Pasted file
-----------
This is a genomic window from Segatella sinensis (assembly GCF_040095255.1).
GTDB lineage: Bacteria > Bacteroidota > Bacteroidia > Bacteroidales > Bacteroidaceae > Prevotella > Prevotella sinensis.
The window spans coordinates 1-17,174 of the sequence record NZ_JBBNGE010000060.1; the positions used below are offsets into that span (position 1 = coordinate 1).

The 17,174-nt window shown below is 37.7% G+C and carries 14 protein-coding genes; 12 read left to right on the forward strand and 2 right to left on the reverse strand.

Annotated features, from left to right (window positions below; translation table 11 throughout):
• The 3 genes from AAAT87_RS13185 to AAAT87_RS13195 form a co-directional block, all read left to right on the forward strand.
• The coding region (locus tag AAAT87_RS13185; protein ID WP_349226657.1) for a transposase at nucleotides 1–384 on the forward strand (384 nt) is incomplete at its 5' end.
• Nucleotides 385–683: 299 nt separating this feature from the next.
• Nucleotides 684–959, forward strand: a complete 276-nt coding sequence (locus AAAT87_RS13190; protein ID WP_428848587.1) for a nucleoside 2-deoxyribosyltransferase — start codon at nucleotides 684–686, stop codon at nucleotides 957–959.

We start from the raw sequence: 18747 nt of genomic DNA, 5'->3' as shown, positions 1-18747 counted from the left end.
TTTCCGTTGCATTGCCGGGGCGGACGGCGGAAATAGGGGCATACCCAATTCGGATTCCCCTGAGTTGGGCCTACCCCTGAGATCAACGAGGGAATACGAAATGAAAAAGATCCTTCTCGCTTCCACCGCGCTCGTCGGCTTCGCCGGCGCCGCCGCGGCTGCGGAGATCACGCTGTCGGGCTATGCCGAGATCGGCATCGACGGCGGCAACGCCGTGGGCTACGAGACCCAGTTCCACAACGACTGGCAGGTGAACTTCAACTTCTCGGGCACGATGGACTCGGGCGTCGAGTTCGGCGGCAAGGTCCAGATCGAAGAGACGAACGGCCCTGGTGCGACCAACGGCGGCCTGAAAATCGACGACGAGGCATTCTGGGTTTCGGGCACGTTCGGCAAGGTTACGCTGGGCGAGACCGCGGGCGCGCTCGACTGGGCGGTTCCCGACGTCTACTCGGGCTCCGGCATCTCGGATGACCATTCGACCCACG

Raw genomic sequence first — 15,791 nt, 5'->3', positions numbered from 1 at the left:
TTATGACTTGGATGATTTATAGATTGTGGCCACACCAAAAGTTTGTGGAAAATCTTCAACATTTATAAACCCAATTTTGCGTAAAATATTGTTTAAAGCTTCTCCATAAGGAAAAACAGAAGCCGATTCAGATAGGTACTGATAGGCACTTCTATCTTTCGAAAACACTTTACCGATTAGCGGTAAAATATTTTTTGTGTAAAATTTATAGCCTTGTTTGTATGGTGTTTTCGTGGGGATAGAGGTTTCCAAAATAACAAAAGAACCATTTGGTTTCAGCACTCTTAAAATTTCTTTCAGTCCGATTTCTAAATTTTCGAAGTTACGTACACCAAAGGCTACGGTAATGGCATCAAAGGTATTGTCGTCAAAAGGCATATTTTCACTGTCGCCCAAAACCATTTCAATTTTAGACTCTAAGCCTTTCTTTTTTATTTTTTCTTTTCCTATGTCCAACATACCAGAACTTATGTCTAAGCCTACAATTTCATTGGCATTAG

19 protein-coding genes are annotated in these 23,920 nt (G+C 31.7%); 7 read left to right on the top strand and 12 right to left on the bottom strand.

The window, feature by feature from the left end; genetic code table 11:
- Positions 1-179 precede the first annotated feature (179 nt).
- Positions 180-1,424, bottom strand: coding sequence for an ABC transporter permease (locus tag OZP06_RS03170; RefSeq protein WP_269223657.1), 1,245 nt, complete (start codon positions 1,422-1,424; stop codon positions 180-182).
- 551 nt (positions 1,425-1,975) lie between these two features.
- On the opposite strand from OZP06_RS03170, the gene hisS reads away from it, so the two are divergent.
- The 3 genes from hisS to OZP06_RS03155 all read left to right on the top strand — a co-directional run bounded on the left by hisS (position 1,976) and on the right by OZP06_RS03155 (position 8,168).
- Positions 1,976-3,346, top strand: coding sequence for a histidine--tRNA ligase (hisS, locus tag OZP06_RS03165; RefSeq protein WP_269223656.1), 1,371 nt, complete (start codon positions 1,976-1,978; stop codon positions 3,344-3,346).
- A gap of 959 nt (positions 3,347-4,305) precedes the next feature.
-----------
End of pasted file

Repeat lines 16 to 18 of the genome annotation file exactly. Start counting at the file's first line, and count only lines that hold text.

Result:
- Positions 1-179 precede the first annotated feature (179 nt).
- Positions 180-1,424, bottom strand: coding sequence for an ABC transporter permease (locus tag OZP06_RS03170; RefSeq protein WP_269223657.1), 1,245 nt, complete (start codon positions 1,422-1,424; stop codon positions 180-182).
- 551 nt (positions 1,425-1,975) lie between these two features.